The CBS School of Economics
A sinus infection and bad weather kept me away from church on Sunday morning. Instead of scrambling to make the early worship service, I settled back in my recliner for an extended viewing of CBS News Sunday Morning, a program that I've watched (and even admired) for many years.
I first came across the broadcast during my own broadcasting days, when I pulled a Sunday shift at a local radio station. As various preachers delivered the message to their radio flocks, I adjourned to the TV in our newsroom, for a glance at one of the most deliberate (and literate) programs in television news. Created by the late producer Robert Northshield and anchored by the incomparable Charles Kuralt, Sunday Morning set the standard for weekend news programs, offering longer, more thoughtful pieces on a wider variety of subjects, including literature and the arts. When Kuralt retired in 1994, CBS replaced him with the only logical choice, longtime radio anchor (and essayist) Charles Osgood. Mr. Osgood is an accomplished writer, poet and musician, and he's put those talents to good use on the program down through the years.
With Osgood at the helm, Sunday Morning still has the look (and feel) of what Northshield and Kuralt created almost 30 years ago. But it's still a CBS News production, and some of the left-leaning news reports would be equally at home on the Evening News with Katie Couric. Considering yesterday's "cover story," on the struggles of the American middle class, reported by Rita Braver.
You may recall that Ms. Braver was CBS's White House Correspondent during much of the 1990s, when such stories were in relatively short supply. When Braver joined the White House beat in 1992, her husband (D.C. power lawyer Robert Barnett) was already there, working as a personal attorney for Bill and Hillary Clinton. According to Newsmax, Mr. Barnett subsequently recused himself from the position of White House attorney, possibly to prevent conflict of interest accusations toward his wife. But Barnett was reportedly involved in the removal of papers from Vince Foster's office after his suicide, and he later negotiated a series of big-money book deals for Mr. Clinton and his wife. Nothing illegal about those latter activities, but as Newsmax observes, the fiduciary ties between Barnett and the Clintons should have been enough to keep his wife off the White House beat.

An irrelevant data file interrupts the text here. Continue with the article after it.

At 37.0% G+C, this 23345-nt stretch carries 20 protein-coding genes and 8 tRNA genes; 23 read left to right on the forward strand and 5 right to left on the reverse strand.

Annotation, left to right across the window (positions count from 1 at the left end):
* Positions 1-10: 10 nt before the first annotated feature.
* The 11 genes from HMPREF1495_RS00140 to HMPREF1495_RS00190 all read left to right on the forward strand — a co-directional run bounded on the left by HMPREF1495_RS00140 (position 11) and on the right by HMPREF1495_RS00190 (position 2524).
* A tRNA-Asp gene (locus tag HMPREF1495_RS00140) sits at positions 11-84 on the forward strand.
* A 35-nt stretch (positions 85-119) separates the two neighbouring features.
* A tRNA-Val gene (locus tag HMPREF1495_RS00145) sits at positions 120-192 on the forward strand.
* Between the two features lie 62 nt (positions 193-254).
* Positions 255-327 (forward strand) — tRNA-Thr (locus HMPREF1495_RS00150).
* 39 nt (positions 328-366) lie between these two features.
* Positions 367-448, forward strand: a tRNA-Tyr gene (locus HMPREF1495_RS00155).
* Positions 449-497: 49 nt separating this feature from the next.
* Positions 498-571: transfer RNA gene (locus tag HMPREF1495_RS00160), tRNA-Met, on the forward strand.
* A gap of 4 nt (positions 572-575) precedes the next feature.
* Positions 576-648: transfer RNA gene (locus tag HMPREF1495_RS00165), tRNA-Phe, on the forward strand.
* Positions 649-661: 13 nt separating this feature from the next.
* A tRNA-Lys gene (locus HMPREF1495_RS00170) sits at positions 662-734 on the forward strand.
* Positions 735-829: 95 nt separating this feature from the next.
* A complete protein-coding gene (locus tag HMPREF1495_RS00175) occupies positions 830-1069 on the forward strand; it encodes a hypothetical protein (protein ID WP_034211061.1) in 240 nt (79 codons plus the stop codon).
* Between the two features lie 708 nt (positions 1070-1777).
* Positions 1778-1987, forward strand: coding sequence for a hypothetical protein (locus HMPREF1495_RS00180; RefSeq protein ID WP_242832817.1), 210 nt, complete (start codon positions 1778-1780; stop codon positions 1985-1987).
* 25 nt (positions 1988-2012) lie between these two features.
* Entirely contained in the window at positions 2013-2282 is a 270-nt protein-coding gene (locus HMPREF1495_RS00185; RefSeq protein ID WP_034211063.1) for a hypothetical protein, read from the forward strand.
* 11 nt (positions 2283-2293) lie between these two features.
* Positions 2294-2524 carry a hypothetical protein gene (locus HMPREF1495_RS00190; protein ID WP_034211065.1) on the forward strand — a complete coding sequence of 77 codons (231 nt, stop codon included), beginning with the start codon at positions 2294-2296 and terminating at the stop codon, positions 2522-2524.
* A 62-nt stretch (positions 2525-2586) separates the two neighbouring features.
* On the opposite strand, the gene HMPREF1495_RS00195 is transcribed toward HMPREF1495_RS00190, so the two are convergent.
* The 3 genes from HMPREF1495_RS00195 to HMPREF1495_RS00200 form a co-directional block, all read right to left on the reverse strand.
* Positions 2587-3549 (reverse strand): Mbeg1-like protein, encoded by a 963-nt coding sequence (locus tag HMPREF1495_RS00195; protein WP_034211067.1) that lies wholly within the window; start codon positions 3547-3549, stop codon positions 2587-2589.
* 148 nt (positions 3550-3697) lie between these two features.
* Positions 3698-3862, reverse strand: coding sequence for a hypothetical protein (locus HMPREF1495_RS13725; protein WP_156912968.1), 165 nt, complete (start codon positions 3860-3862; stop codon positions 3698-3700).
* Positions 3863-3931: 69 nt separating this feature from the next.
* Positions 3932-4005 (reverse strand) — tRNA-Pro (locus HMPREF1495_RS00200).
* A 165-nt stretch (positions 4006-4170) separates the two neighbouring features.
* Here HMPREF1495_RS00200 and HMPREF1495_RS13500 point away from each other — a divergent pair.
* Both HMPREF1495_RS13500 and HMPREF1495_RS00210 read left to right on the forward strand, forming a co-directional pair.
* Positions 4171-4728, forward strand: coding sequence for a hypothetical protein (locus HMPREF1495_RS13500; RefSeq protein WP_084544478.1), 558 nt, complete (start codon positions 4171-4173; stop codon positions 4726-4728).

For her latest report, Ms. Braver echoes that familiar Democratic talking point about the "squeeze" on America's middle class. Facing rising costs for housing, health care, energy and college tuition, members of the middle class are finding it harder to make ends meet. To illustrate that point, Braver and her crew traveled to Youngstown, Ohio and Dallas, interviewing couples that are "scraping by" on $70-80,000 a year.
As I watched the piece, the phrase "lifestyle choices" kept flashing in my mind. Both families profiled by CBS live in beautiful homes, and they certainly don't come cheap. The Dallas family actually lives 60 miles outside the city, allowing their in-laws to assist with child care. But that comes at a price: a monthly gas bill of $600-700, allowing the husband (a police officer) to commute to his job in the city. And, let's assume that these families (like most Americans) have substantial credit card and consumer debt (the average American family has an average charge card balance of $7,000). Paying the monthly bill for VISA, MasterCard or Amex can certainly eat up your disposable income, and leave less money for other things, like investing, or saving for a college education.